Listeria May Pose Serious Threat Early in Pregnancy
By Labmedica International staff writers
Posted on 01 Mar 2017
Image: In pregnant women, Listeria monocytogenes can cause miscarriage, as well as early pregnancy, stillbirth, and premature labor (Photo courtesy of the CDC).
From their study of how Listeria affects the fetus, researchers suggest that infection with Listeria monocytogenes likely poses a greater risk of miscarriage in the early stages of pregnancy than has been appreciated.
"Listeria has been associated with adverse outcomes in pregnancy, but particularly at the end of pregnancy," said senior author Ted Golos, of University of Wisconsin-Madison, "What wasn't known with much clarity before this study is that it appears it's a severe risk factor in early pregnancy."
"The problem with this organism is not a huge number of cases. It's that when it is identified, it's associated with severe outcomes," said co-author Charles Czuprynski, professor at UW-Madison. Pregnant women are warned to avoid many of the foods that can harbor Listeria, and severe outcomes have resulted in a zero-tolerance regulatory policy for Listeria in ready-to-eat foods.
But Listeria infection in pregnancy may go unnoticed; the few recognizable symptoms are nearly indistinguishable from the discomfort most newly pregnant women feel. Yet "it has a profound impact on the fetus," said Prof. Golos, "That's familiar now because we've been talking about the same difference in Zika virus."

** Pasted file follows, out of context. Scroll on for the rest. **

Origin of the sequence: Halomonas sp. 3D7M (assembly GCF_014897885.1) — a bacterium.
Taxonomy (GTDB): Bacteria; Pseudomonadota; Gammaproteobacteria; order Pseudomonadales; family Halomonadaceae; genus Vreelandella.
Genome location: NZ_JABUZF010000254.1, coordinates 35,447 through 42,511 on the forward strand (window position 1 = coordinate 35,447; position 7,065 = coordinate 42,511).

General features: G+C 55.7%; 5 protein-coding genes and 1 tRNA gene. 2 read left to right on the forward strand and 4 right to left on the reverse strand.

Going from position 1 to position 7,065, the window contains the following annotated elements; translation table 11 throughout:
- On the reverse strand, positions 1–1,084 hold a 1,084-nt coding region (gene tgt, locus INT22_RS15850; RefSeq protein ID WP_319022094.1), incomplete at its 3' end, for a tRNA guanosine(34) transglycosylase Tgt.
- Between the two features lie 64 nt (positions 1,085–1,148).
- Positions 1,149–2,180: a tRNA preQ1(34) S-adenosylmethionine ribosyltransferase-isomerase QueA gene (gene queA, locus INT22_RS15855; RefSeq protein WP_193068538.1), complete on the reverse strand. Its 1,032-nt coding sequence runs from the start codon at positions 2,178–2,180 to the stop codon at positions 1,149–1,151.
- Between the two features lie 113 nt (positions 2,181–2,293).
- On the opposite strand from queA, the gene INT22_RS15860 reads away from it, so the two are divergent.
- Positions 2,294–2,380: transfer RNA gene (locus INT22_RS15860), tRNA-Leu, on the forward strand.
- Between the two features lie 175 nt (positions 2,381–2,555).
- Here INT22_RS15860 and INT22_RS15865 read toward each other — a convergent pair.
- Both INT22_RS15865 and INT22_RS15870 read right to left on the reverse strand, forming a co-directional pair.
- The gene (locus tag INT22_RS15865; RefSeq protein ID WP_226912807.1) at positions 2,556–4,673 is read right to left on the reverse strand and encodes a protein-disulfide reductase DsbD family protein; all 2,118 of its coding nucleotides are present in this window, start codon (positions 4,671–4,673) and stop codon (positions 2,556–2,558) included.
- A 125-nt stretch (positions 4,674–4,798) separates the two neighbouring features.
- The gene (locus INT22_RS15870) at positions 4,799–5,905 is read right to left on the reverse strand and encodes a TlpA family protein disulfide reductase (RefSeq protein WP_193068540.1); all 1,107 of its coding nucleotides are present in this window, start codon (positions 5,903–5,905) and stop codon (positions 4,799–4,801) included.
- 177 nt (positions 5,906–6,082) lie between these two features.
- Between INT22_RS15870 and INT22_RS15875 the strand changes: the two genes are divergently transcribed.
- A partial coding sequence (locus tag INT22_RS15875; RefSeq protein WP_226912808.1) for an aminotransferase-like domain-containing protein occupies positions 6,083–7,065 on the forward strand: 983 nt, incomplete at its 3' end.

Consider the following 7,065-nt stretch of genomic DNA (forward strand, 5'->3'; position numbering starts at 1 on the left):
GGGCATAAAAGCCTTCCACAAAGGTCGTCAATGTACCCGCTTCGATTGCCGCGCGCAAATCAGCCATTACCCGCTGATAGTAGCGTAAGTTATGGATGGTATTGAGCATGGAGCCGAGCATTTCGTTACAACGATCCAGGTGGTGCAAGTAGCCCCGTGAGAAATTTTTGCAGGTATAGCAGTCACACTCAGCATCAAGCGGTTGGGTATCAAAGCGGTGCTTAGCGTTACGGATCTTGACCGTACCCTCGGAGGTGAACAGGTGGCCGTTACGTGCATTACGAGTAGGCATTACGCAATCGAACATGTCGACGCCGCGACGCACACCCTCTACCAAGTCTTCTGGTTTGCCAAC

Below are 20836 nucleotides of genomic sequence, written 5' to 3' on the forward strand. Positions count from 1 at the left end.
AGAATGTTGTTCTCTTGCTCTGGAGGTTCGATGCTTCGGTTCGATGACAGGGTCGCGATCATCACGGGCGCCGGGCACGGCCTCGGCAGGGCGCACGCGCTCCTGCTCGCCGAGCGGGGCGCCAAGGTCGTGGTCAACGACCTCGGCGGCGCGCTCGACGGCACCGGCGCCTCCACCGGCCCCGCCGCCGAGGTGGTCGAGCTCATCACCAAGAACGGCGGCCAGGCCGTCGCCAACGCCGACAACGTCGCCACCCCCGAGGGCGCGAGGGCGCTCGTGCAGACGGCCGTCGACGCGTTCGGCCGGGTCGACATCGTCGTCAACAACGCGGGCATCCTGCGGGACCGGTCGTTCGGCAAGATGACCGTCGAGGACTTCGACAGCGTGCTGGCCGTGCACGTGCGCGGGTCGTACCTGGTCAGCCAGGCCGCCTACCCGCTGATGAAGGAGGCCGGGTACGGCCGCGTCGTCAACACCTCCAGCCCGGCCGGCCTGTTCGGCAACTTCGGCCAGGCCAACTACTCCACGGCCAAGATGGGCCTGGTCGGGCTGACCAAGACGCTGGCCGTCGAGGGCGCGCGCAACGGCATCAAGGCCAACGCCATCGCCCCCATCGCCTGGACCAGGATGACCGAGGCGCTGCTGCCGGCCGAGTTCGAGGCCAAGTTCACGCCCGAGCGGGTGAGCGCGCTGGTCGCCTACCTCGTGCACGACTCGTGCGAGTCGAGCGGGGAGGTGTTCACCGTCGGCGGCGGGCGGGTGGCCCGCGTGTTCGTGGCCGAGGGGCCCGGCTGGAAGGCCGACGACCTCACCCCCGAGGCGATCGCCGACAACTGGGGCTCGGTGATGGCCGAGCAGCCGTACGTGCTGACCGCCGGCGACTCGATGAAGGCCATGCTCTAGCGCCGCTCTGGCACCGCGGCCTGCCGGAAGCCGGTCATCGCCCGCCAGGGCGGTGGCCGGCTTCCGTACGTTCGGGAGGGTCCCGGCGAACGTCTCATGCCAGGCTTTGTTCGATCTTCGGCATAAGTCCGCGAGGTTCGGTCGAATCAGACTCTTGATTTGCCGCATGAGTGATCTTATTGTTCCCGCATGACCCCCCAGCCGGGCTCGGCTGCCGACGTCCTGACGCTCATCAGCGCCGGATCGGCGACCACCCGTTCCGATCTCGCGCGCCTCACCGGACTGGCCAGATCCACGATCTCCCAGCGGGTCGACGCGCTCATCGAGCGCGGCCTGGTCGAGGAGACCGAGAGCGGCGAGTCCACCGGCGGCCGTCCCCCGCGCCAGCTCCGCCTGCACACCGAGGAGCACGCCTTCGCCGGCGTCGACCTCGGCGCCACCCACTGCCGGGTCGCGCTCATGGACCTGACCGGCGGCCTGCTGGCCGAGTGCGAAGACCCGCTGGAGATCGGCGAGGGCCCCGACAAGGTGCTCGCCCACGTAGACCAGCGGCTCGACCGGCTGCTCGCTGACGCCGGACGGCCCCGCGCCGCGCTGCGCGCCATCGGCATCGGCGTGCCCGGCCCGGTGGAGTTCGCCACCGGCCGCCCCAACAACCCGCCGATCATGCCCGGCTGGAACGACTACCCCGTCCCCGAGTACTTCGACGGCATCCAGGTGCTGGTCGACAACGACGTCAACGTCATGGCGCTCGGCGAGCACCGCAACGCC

For the study, Sophia Kathariou, professor at North Carolina State University, provided a strain of Listeria that caused miscarriage, stillbirth, and premature delivery in at least 11 pregnant women in 2000. Four pregnant rhesus macaques at the Wisconsin National Primate Research Center were fed doses of the Listeria comparable to what one might encounter in contaminated food. Lead author Bryce Wolfe, a UW-Madison graduate student, monitored the speed and progression of Listeria's spread.
"What's particularly striking about the work Bryce did is the detailed information we now have about the organism," said Prof. Czuprynski, "she tracked it being shed in feces and showing up in the bloodstream. They did ultrasound analysis of the fetus, and could then show events in terms of where the organism was preceding fetal demise."
None of the monkeys showed obvious signs of infection before their pregnancies came to abrupt ends. But in tissue samples taken after each monkey experienced intrauterine fetal death, Wolfe found Listeria had invaded the placenta. "In that region there's a rich population of specialized immune cells, and it is exquisitely regulated," said Wolfe, "When you introduce a pathogen into the midst of this, it's not very surprising that it's going to cause some sort of adverse outcome disrupting this balance."
The researchers suggest the inflammation caused by the maternal immune response affects the placenta, preventing it from protecting the fetus. "It should be a barrier," said Prof. Golos, "But we're hypothesizing that the maternal immune system's attempt to clear the bacteria actually results in collateral damage to the placenta that then allows the bacteria to invade the fetus."
The results suggest Listeria (and perhaps other pathogens) may be the culprit in some miscarriages that usually go without diagnosed cause, but the bacteria's stealth and speed may still make it hard to control. "There are effective antibiotics available. It is treatable," said Wolfe, but "the fetus may be infected by the time anyone realizes the mother was infected."
The researchers plan to further investigate progression of infection and the maternal immune response to intracellular pathogens in pregnancy, in hope that such basic knowledge would help battle this and similar dangers, such as Zika virus.
The study, by Wolfe B et al, was published February 21, 2017, in the journal mBio.